The Senate's passage Thursday night of far-reaching financial reform is being portrayed as a big loss for the financial sector. "No End to Banks' Capitol Punishment," reads the headline in The Wall Street Journal. But everything's relative. The legislative action is a defeat in large measure because Wall Street wanted no reform. And it seems like harsh punishment because the default situation for the last 30years has been that the financial sector gets precisely the regulation it wants.
Given what the financial sector put the nation through in the past three years, the case for punitive action was—and is—very compelling. But while there's stuff in there that the financial sector doesn't like, the legislation that is now headed to a House-Senate conference is, in fact, relatively tame.
Consider what's not in the bill. Earlier this year, President Obama came out in favor of the Volcker rule, which would have prohibited regulated banks from engaging in the enormously profitable (but risky) business of proprietary trading. That would have punished the large investment banks. It is not part of this legislation. There's been some discussion of a Tobin tax, the idea of levying a tax on financial transactions such as currency, stock, and derivative trades. That would raise revenue and provide disincentives for the socially useless algorithmic trading that creates risk for all investors. That would have punished many financial institutions. It is not part of the legislation. The House version of financial reform called for a $150 billion fund to be raised, largely by taxing big financial institutions, that would help wind down failed institutions. That would have exacted a significant (and, to my mind, justified) cost on big investment banks. It is not part of the Senate legislation. If health-care reform is any guide, the dynamics of Capitol Hill suggest that most House-Senate disputes are likely to be resolved in favor of the Senate.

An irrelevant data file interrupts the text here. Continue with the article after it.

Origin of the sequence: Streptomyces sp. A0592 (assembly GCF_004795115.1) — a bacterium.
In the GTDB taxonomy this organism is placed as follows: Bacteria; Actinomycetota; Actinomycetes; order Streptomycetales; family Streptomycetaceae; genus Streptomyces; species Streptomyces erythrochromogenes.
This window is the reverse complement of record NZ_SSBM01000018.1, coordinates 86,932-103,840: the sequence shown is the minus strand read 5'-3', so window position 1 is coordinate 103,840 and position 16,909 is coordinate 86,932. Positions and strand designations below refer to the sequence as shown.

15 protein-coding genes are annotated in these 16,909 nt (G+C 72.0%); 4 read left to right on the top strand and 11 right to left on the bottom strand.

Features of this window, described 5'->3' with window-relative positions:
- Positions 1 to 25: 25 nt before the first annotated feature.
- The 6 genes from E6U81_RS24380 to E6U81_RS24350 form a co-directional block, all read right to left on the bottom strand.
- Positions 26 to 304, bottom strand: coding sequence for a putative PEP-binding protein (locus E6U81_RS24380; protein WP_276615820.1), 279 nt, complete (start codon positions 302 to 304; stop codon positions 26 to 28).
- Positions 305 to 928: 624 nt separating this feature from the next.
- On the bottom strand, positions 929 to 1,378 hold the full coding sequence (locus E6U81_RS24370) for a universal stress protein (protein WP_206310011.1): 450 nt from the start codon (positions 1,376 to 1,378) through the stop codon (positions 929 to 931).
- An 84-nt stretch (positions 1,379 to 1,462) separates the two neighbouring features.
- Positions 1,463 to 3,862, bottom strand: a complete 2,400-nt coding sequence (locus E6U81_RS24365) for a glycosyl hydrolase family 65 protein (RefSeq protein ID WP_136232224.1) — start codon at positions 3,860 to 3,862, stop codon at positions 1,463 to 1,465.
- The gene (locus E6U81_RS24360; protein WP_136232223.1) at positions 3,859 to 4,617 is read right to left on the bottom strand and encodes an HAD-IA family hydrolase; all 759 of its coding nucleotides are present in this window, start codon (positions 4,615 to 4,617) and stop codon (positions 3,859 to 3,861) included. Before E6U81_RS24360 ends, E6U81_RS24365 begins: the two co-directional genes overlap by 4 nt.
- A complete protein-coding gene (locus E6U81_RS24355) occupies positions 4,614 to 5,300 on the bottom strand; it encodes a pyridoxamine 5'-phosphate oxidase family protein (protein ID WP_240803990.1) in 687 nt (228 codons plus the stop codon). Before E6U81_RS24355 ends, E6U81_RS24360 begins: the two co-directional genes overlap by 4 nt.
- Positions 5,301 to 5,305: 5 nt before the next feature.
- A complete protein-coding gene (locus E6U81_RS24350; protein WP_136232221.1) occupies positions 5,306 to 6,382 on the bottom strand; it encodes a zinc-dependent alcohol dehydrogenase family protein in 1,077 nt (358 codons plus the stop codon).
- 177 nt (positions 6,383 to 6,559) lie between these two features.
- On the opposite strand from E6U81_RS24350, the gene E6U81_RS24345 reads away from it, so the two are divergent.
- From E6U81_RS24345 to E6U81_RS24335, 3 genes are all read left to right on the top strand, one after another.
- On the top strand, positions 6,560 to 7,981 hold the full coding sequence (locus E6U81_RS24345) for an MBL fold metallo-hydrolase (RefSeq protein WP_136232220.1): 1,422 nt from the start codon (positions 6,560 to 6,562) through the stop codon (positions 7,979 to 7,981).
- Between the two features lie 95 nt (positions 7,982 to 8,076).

Some of the most absurd prerogatives and loopholes are left untouched. This bill doesn't address carried interest, the absurd state of affairs under which private equity and hedge funds the ability to pay capital gains tax rates on money they make managing money for other people.
There are some areas in which the Senate goes further than the House. The Senate bill would, as The New York Times reports, "force big banks to spin off some of their most lucrative business into separate subsidiaries." And the legislation would push most derivatives trading onto exchanges, a move that would bite into the existing profits of some financial firms. (It's difficult to see how greater transparency and liquidity in a massive market hurts the industry as a whole.)
Of course, oversight and regulation are always seen as negatives by the industry. But as I've argued, industry frequently doesn't know what's best for it. The bill that's emerging doesn't tax trading, doesn't force the industry to fund its own recklessness in advance, and preserves vital tax breaks, and that puts consumer protection under the auspices of the Federal Reserve, a generally conservative institution. Punishment? More like a slap on the wrist.